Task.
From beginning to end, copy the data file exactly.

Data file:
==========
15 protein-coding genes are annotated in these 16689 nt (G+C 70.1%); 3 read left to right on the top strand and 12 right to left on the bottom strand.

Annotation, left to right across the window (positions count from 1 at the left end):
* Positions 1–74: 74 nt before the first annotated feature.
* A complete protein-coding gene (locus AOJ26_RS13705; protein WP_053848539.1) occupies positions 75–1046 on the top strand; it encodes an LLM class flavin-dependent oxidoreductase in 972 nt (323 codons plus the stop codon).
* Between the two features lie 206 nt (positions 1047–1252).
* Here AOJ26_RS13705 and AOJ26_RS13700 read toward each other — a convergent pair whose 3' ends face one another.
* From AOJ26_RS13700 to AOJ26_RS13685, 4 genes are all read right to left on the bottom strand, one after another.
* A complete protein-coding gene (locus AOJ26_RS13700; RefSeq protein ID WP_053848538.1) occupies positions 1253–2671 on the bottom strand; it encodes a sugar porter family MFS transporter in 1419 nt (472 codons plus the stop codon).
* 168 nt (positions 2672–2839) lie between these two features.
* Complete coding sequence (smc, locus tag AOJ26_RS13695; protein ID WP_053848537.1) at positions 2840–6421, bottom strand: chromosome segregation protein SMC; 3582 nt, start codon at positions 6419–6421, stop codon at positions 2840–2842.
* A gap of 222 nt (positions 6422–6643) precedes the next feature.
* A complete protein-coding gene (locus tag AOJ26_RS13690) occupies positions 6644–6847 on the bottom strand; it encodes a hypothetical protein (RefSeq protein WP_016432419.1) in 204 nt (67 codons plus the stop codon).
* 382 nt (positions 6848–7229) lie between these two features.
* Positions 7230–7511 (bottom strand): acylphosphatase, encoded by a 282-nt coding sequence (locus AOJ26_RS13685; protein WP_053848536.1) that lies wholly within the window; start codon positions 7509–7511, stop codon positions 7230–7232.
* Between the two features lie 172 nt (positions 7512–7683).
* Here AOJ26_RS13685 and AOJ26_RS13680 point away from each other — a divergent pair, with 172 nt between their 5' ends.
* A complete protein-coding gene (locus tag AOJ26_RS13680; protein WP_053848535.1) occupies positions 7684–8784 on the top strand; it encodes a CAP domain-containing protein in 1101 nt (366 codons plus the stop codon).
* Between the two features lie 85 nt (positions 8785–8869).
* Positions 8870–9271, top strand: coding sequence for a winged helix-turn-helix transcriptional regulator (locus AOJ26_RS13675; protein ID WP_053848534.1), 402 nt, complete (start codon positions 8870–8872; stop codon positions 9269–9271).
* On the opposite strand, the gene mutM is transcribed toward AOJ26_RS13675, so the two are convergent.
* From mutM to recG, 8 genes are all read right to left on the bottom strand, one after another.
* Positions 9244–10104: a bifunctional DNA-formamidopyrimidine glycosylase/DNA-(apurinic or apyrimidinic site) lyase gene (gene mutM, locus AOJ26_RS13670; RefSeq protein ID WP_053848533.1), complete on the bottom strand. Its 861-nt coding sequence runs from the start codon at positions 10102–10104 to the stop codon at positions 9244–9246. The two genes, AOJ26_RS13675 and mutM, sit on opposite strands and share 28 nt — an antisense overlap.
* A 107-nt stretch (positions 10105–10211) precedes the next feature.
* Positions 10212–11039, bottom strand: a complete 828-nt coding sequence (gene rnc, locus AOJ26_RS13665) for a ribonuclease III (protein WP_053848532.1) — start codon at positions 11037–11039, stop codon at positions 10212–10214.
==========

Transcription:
15 protein-coding genes are annotated in these 16689 nt (G+C 70.1%); 3 read left to right on the top strand and 12 right to left on the bottom strand.

Annotation, left to right across the window (positions count from 1 at the left end):
* Positions 1–74: 74 nt before the first annotated feature.
* A complete protein-coding gene (locus AOJ26_RS13705; protein WP_053848539.1) occupies positions 75–1046 on the top strand; it encodes an LLM class flavin-dependent oxidoreductase in 972 nt (323 codons plus the stop codon).
* Between the two features lie 206 nt (positions 1047–1252).
* Here AOJ26_RS13705 and AOJ26_RS13700 read toward each other — a convergent pair whose 3' ends face one another.
* From AOJ26_RS13700 to AOJ26_RS13685, 4 genes are all read right to left on the bottom strand, one after another.
* A complete protein-coding gene (locus AOJ26_RS13700; RefSeq protein ID WP_053848538.1) occupies positions 1253–2671 on the bottom strand; it encodes a sugar porter family MFS transporter in 1419 nt (472 codons plus the stop codon).
* 168 nt (positions 2672–2839) lie between these two features.
* Complete coding sequence (smc, locus tag AOJ26_RS13695; protein ID WP_053848537.1) at positions 2840–6421, bottom strand: chromosome segregation protein SMC; 3582 nt, start codon at positions 6419–6421, stop codon at positions 2840–2842.
* A gap of 222 nt (positions 6422–6643) precedes the next feature.
* A complete protein-coding gene (locus tag AOJ26_RS13690) occupies positions 6644–6847 on the bottom strand; it encodes a hypothetical protein (RefSeq protein WP_016432419.1) in 204 nt (67 codons plus the stop codon).
* 382 nt (positions 6848–7229) lie between these two features.
* Positions 7230–7511 (bottom strand): acylphosphatase, encoded by a 282-nt coding sequence (locus AOJ26_RS13685; protein WP_053848536.1) that lies wholly within the window; start codon positions 7509–7511, stop codon positions 7230–7232.
* Between the two features lie 172 nt (positions 7512–7683).
* Here AOJ26_RS13685 and AOJ26_RS13680 point away from each other — a divergent pair, with 172 nt between their 5' ends.
* A complete protein-coding gene (locus tag AOJ26_RS13680; protein WP_053848535.1) occupies positions 7684–8784 on the top strand; it encodes a CAP domain-containing protein in 1101 nt (366 codons plus the stop codon).
* Between the two features lie 85 nt (positions 8785–8869).
* Positions 8870–9271, top strand: coding sequence for a winged helix-turn-helix transcriptional regulator (locus AOJ26_RS13675; protein ID WP_053848534.1), 402 nt, complete (start codon positions 8870–8872; stop codon positions 9269–9271).
* On the opposite strand, the gene mutM is transcribed toward AOJ26_RS13675, so the two are convergent.
* From mutM to recG, 8 genes are all read right to left on the bottom strand, one after another.
* Positions 9244–10104: a bifunctional DNA-formamidopyrimidine glycosylase/DNA-(apurinic or apyrimidinic site) lyase gene (gene mutM, locus AOJ26_RS13670; RefSeq protein ID WP_053848533.1), complete on the bottom strand. Its 861-nt coding sequence runs from the start codon at positions 10102–10104 to the stop codon at positions 9244–9246. The two genes, AOJ26_RS13675 and mutM, sit on opposite strands and share 28 nt — an antisense overlap.
* A 107-nt stretch (positions 10105–10211) precedes the next feature.
* Positions 10212–11039, bottom strand: a complete 828-nt coding sequence (gene rnc, locus AOJ26_RS13665) for a ribonuclease III (protein WP_053848532.1) — start codon at positions 11037–11039, stop codon at positions 10212–10214.